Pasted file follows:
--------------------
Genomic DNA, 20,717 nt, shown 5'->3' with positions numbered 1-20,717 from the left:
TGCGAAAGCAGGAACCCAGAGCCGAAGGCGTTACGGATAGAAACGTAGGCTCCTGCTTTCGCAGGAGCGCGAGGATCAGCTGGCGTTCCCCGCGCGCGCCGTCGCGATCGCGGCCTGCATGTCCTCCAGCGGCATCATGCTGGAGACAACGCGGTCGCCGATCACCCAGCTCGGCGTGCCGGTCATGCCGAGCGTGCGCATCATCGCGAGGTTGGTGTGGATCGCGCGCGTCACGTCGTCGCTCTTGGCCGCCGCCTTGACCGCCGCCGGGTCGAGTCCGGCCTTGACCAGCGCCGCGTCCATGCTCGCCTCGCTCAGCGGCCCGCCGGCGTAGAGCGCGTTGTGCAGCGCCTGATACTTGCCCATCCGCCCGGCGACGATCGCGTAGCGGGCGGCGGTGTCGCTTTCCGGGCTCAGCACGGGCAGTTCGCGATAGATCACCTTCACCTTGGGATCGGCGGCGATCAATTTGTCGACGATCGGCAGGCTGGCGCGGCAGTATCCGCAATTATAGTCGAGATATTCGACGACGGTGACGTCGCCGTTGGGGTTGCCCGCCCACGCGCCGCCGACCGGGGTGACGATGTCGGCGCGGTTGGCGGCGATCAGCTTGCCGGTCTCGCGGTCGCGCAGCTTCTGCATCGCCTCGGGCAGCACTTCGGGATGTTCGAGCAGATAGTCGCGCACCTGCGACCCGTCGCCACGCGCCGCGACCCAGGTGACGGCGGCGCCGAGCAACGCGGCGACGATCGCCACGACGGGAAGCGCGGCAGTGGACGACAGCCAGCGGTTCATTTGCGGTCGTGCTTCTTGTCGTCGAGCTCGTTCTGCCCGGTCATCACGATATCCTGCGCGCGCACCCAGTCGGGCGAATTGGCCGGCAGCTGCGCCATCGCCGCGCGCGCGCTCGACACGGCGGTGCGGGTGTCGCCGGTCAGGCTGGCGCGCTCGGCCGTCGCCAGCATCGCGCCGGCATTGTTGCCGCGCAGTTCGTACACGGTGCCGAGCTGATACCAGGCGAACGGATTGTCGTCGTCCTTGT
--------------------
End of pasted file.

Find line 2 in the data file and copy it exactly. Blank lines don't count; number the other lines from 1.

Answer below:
TGCGAAAGCAGGAACCCAGAGCCGAAGGCGTTACGGATAGAAACGTAGGCTCCTGCTTTCGCAGGAGCGCGAGGATCAGCTGGCGTTCCCCGCGCGCGCCGTCGCGATCGCGGCCTGCATGTCCTCCAGCGGCATCATGCTGGAGACAACGCGGTCGCCGATCACCCAGCTCGGCGTGCCGGTCATGCCGAGCGTGCGCATCATCGCGAGGTTGGTGTGGATCGCGCGCGTCACGTCGTCGCTCTTGGCCGCCGCCTTGACCGCCGCCGGGTCGAGTCCGGCCTTGACCAGCGCCGCGTCCATGCTCGCCTCGCTCAGCGGCCCGCCGGCGTAGAGCGCGTTGTGCAGCGCCTGATACTTGCCCATCCGCCCGGCGACGATCGCGTAGCGGGCGGCGGTGTCGCTTTCCGGGCTCAGCACGGGCAGTTCGCGATAGATCACCTTCACCTTGGGATCGGCGGCGATCAATTTGTCGACGATCGGCAGGCTGGCGCGGCAGTATCCGCAATTATAGTCGAGATATTCGACGACGGTGACGTCGCCGTTGGGGTTGCCCGCCCACGCGCCGCCGACCGGGGTGACGATGTCGGCGCGGTTGGCGGCGATCAGCTTGCCGGTCTCGCGGTCGCGCAGCTTCTGCATCGCCTCGGGCAGCACTTCGGGATGTTCGAGCAGATAGTCGCGCACCTGCGACCCGTCGCCACGCGCCGCGACCCAGGTGACGGCGGCGCCGAGCAACGCGGCGACGATCGCCACGACGGGAAGCGCGGCAGTGGACGACAGCCAGCGGTTCATTTGCGGTCGTGCTTCTTGTCGTCGAGCTCGTTCTGCCCGGTCATCACGATATCCTGCGCGCGCACCCAGTCGGGCGAATTGGCCGGCAGCTGCGCCATCGCCGCGCGCGCGCTCGACACGGCGGTGCGGGTGTCGCCGGTCAGGCTGGCGCGCTCGGCCGTCGCCAGCATCGCGCCGGCATTGTTGCCGCGCAGTTCGTACACGGTGCCGAGCTGATACCAGGCGAACGGATTGTCGTCGTCCTTGT